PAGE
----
Sunday, September 7, 2008

The Everyday Oprah Winfrey

Through the years I have been moved and inspired by Oprah Winfrey's personal journey, but her work as a philanthropist has been most inspiring. Watching the reactions of the people who have been blessed by her giving have been some of the best hours that I have spent watching television. With that said, I think it is very easy to look at Oprah's efforts and think...I wish I could help people in the manner in which she helps. I realize that we can all help in the manner in which Oprah does and that I know several "everyday" Oprah Winfrey's.

Yesterday I attended the first musical production, Annie Jr., that was put on by the Sowing Performing Arts Studio, Inc. ( Under the direction of Nicole Jones a Morgan State Univ. graduate, I watched a group of African-American children ranging from the ages of 5-16 deliver an excellent performance of a timeless musical. As I sat and watched the production, I could not stop smiling.

I met Nicole through a mutual friend and at the time we were both in the developmental stages of our non-profits. We would chat/email here and there checking on the status of the other, brainstorm on how to support the other, supported fund-raisers and lent an encouraging word when the opportunity permitted.

At the conclusion of the production I don't think it was a dry eye in the venue as Nicole shared her journey to that moment. She spoke about the fear that plagues us, the desire to be gifted to do something but not knowing where to start and disappointment when things don't quite go as we planned.

As I looked around at the students, volunteers, parents and guests I pondered on a few thoughts. Oprah Winfrey is a great African American philanthropist that the world watches, but I have "everyday" Oprah's that I see daily. I realized that Oprah gives and donates based on what her resources and voice allows. Nicole Jones gives and donates to children based on what her resources and voice allows and that is what matters.

Whether Oprah is opening a school for girls in South Africa or Nicole Jones is founding a non-profit for inner city youth in Atlanta to be exposed to the arts...if we all just used our gifts, talents, resources and voice to help someone in need then we become not just "everyday" Oprah's but everyday heroes.

Friday, September 5, 2008

Childhood Dreams Becoming Reality

Last week was truly a moment in history. Regardless of any person's political affiliation Barak Obama's official nomination as the Democratic party's Presidential nominee was a defining moment for America and the rest of the world.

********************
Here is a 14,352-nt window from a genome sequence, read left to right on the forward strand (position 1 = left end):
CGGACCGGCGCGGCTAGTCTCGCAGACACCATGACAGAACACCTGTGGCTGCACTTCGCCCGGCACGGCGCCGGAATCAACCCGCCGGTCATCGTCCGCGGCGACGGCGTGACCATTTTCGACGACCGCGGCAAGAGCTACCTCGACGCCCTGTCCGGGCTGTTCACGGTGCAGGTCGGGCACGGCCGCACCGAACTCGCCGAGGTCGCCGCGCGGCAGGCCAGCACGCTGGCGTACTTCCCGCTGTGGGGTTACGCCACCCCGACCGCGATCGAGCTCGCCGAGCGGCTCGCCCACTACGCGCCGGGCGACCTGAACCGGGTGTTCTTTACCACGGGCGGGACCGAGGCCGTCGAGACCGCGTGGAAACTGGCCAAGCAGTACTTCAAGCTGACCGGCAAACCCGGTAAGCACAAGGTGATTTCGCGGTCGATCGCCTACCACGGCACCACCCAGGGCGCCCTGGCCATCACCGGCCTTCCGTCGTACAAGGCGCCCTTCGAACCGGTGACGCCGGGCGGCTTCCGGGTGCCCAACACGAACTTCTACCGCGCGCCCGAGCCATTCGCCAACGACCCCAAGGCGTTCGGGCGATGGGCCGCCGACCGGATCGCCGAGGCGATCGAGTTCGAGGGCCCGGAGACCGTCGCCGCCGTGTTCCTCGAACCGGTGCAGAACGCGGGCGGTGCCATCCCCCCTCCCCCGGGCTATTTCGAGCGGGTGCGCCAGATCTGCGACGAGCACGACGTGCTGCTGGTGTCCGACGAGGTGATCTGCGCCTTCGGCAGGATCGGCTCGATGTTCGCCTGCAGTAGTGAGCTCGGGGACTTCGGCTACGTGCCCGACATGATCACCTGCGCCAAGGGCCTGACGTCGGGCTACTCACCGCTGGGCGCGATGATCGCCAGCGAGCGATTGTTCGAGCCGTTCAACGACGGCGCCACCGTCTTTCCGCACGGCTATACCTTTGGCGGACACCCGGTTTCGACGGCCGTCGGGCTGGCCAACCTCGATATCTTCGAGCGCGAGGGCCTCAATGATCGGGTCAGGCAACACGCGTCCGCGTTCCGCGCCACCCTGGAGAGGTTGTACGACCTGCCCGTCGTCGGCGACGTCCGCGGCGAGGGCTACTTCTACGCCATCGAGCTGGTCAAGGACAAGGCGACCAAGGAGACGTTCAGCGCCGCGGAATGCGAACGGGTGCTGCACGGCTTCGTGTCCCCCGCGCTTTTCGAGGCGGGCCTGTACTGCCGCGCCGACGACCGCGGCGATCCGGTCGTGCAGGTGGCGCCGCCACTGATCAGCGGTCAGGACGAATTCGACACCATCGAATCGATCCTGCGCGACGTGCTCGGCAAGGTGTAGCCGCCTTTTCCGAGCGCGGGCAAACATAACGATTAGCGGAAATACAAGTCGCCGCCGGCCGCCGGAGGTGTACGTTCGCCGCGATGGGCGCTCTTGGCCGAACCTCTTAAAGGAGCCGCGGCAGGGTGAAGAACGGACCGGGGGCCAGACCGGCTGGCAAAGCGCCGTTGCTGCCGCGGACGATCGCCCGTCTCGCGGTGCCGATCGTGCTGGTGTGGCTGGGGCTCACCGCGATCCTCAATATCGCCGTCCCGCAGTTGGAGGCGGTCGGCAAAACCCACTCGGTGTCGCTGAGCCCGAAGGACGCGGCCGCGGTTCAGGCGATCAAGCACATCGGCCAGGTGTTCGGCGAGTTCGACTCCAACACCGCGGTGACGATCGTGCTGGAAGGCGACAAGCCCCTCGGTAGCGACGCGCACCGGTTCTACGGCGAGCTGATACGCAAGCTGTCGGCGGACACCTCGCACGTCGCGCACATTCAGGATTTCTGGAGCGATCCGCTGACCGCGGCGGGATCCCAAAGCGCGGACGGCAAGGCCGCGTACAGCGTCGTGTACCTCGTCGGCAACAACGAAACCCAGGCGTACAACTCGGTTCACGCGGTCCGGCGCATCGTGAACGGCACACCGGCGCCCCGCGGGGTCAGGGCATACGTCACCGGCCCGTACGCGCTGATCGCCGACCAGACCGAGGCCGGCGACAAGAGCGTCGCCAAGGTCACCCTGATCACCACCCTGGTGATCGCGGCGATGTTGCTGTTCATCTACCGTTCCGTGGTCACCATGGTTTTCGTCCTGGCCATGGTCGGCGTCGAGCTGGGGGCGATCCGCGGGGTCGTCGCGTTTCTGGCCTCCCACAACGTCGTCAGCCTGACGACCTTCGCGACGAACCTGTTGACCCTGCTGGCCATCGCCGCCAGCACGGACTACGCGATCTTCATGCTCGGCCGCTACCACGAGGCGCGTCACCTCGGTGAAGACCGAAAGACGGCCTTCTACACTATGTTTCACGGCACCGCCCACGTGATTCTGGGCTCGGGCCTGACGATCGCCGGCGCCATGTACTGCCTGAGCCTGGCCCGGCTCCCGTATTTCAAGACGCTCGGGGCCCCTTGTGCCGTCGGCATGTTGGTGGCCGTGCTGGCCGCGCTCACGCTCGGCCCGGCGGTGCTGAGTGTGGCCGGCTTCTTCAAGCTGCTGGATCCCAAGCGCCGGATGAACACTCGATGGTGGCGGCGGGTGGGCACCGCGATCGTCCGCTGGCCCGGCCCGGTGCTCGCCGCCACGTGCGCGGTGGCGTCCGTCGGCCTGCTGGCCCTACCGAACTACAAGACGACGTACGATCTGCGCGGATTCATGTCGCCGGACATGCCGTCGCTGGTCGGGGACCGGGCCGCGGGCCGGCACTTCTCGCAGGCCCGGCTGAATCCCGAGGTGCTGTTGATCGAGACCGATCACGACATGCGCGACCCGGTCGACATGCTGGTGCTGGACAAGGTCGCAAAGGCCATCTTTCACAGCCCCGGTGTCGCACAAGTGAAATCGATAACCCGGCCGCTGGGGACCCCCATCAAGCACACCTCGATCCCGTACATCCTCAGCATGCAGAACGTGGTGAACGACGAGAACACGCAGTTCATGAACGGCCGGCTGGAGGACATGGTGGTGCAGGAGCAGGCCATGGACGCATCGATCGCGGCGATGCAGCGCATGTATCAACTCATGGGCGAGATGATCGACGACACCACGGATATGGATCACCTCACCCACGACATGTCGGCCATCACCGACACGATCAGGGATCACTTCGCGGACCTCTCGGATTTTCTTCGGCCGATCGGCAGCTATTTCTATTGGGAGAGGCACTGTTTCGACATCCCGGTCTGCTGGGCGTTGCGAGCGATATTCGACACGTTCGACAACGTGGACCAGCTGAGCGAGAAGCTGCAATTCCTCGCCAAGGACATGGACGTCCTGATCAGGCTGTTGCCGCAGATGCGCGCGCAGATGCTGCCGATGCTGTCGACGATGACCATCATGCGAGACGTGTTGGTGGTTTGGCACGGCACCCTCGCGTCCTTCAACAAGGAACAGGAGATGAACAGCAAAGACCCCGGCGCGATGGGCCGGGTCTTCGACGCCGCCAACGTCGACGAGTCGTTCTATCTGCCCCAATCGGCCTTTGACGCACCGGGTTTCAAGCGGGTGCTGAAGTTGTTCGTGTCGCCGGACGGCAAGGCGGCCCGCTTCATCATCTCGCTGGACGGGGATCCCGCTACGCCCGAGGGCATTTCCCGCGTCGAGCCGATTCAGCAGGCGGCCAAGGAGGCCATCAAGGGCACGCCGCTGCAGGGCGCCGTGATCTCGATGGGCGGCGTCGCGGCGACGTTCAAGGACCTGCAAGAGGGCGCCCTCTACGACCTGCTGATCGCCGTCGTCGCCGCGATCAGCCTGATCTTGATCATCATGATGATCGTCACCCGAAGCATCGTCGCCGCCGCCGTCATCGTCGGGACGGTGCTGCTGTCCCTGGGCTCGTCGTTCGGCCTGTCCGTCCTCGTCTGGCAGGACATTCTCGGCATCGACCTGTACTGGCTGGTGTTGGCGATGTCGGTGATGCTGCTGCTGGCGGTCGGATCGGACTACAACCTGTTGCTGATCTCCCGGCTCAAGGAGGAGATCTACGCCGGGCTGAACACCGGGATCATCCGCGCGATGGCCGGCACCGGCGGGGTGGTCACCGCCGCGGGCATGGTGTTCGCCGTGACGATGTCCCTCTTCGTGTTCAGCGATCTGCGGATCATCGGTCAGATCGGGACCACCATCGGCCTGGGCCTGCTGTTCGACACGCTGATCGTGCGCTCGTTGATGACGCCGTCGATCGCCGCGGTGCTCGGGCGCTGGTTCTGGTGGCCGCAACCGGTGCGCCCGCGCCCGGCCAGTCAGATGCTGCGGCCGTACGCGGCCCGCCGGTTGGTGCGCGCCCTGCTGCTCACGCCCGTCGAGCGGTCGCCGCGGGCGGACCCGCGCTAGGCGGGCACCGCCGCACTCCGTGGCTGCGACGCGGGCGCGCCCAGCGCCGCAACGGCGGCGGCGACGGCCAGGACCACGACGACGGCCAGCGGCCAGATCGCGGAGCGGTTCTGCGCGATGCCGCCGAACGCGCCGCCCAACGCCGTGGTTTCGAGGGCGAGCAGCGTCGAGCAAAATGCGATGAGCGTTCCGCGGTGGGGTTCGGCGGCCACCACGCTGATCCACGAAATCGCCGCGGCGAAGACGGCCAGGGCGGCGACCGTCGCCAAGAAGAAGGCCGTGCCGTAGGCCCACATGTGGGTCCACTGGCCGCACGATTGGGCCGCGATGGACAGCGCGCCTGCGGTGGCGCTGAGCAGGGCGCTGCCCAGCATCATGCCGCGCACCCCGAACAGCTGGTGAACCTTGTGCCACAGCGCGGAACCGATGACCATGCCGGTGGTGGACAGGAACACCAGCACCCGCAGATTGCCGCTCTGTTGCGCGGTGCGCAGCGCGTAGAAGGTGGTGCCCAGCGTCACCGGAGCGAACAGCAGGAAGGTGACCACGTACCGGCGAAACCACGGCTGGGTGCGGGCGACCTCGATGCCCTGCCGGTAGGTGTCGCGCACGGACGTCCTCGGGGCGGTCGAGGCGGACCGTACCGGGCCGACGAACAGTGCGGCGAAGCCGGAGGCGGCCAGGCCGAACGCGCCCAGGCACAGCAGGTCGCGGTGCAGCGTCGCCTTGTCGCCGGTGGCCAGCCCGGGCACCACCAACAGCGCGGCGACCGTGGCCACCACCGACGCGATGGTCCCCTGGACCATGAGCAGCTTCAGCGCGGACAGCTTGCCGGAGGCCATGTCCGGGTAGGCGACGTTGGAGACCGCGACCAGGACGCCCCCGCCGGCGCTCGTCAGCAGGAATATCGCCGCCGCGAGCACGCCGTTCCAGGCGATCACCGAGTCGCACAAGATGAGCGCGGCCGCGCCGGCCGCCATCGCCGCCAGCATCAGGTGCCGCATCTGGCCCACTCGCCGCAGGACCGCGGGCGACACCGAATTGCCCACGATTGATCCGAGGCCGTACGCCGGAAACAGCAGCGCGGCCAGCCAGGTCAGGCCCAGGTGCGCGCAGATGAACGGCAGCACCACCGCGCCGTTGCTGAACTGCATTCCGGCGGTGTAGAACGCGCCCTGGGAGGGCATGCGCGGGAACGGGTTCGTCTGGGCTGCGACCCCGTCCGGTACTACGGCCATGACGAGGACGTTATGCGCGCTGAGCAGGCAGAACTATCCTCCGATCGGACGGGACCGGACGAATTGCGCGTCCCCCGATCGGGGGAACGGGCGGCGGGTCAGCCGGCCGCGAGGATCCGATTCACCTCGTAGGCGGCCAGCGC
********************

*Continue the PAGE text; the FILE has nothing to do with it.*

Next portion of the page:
As I watched all of the various speeches during the Democratic National Convention that led up to Senator Obama's acceptance speech, I pondered on those childhood memories of encouragement and esteem building. I can recall my mother, teachers and family members always reminding me as a child that I could be "anything". I could be a lawyer, a doctor, the first black "female" Supreme Court Justice and even the first black President.

I don't know that it's possible for me to express how overwhelming it was to watch Michelle Obama and Senator Obama deliver those speeches. I had moments when I laughed, cried, smiled and just sat in amazement as I marveled at how this childhood dream was manifesting into a reality right in front of my eyes.

I felt a sense of pride and belief as I watched Michelle's speech with my mother. In that moment I looked at my mother and realized that what I once considered to be her childhood rhetoric towards me was a childhood dream becoming a potential reality for so many people. I was Michelle Obama, my mother was Michelle Obama and every other African American woman that we know. The moment was simply beautiful.

I don't know that I believed I could be the first "Black President" when that message was spoken to me as a child. While watching Senator Obama's speech I became teary eyed as I processed that fact that this childhood dream that someone spoke into my life was now a possibility in arms reach. That my friends was an awesome moment.

As a African American woman it is my responsibility to encourage my students and the youth I meet to dream VERY VERY big. Twenty years from now when we read of Senator Obama's historic moment in the history books, I can't wait to tell someone my memories of living in that moment. My hope is that when I tell youth that they can be "anything" that they remember my words when that childhood dream becomes a reality for them.